Flight delays beyond airline control
A plane flies past the control tower at Salt Lake City International Airport.
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Doug Krizner: We've known Delta Airlines and Northwest Airlines have been talking about a merger. Well this morning, there are reports a deal could be announced as early as next week. A marriage of Delta and Northwest would create the nation's largest carrier. There's also word about United Airlines and Continental getting serious about a union.
The big question is whether any of these deals will improve service. Last year was the second-worst ever for flight delays. But the problem may not be with the airlines, as Rachel Dornhelm reports.
Rachel Dornhelm: The National Air Traffic Controllers Association says it knows why delays were so bad last year.
Vice president Paul Renaldi says controllers are retiring at record rates. Those left are handling more traffic than ever. So Renaldi says controllers have to space flights farther apart for safety -- especially at large airports.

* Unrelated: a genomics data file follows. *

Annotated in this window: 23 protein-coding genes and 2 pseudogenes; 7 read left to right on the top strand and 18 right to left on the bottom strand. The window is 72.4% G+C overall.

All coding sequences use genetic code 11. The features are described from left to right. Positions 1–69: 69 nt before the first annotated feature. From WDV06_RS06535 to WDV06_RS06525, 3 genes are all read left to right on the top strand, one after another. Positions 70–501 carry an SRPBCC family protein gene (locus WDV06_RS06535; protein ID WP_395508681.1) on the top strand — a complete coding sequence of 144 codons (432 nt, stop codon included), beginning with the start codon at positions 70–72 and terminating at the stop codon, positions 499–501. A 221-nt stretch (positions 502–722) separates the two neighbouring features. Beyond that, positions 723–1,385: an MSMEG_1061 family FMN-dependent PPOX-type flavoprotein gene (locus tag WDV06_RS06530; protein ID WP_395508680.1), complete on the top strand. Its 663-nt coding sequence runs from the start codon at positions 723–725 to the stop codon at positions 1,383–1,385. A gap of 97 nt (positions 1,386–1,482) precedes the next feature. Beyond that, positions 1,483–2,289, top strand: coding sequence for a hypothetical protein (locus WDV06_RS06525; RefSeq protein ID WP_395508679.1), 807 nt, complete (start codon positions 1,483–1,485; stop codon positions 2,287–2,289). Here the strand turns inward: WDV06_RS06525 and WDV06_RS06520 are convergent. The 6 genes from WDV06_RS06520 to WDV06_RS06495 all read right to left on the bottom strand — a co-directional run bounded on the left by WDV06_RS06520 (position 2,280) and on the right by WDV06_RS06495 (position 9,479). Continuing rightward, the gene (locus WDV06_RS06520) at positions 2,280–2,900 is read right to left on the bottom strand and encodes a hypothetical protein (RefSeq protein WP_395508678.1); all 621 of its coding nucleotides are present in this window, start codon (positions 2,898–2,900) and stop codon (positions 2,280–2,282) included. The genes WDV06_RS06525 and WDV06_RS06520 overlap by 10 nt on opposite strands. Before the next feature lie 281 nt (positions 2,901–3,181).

Paul Renaldi: On a regular clear day, you look at the New York area, they're running delays at about 30 percent. And that is built strictly off the air traffic control staffing crisis.
Diane Spitaliere: The FAA absolutely disagrees with that.
FAA spokesperson Diane Spitaliere:
Spitaliere: We've looked at it and the data does not suggest a correlation between delays and staffing shortages.
Spitaliere says weather, scheduling problems and mechanical issues cause delays. She says there are isolated incidents where too many controllers out sick do slow traffic. But she says the FAA is working to recruit new hires.
I'm Rachel Dornhelm for Marketplace.